About 5 to 10 percent of the total refuse incinerated is left in the form of ash and clinker. So there is the problem of what to do with the residual ash which has potentially high amounts of poisonous metals and other compounds.
The solution is to mix the ash with concrete and make large square blocks that can be dumped into the ocean and used to form new "land". The blocks can also be used as a retaining wall for trash that can not go in the incinerator, such as cars, refrigerators and other big hunks of metal or concrete! The blocks go into the ocean to form a wall where other trash can be pushed into the water as well. Then everything is be covered with dirt when it gets near the surface.
Before going ahead with the plan, the government decided to study what would happen to the blocks once they were in the ocean. What could happen to concrete blocks? Concrete is very similar to the material that forms the coral reef (calcium carbonate) and there are many organisms that can bore into, or eat the surface of the reef. If these organisms did eat the blocks, the toxic metals and other chemicals could kill these organisms or become part of the food chain and eventually end up threatening the health of other animals including humans!
The ash blocks were set down at about 30 ft in Castle Harbour near the airport where the landfill for the large items is located. Upon inspection it is seen that the blocks were covered with what looks like fuzz which is really a wide range of organisms that have colonized the surface, especially algae.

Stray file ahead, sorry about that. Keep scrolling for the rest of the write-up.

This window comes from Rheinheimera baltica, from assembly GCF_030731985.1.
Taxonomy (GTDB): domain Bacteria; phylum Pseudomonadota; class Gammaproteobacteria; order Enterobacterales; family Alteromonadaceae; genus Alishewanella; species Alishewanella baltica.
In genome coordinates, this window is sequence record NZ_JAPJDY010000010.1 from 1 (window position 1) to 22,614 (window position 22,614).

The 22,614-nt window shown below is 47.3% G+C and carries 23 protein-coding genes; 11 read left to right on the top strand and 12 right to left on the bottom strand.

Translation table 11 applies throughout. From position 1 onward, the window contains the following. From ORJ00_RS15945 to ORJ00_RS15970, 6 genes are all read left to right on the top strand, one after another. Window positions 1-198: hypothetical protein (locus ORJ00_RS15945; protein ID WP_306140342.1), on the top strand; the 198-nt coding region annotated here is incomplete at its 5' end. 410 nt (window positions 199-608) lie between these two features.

Artificial ash block (impact) and concrete-only (control) reefs were set up in Castle Harbour and in Tynes Bay near the incinerator and continue to be monitored on an annual basis. Aspects of the potential fate of chemicals from the blocks and effects on organisms have been studied since they were installed in the winter of 1992. So far there has been no clear evidence of increases in the levels of trace metals (copper, cadmium, lead, zinc and nickel) in sediments adjacent to the ash reefs compared to the concrete-only control reefs in either Castle Harbour or Tynes Bay. These results would indicate that the ash blocks may be only very slowly releasing contaminants into the environment.
Using photographs, the community of organisms living on the artificial reefs are monitored. At present, the abundance and diversity of animals (sponges, tunicate and corals) living on the surfaces of the Castle Harbour and Tynes Bay ash blocks are comparable to the concrete-only control reefs. This suggests that the toxicity of the ash blocks is low, allowing more animals to colonize the reefs as well as for more growth of organisms that have been present on the blocks for some time, e.g. encrusting sponges.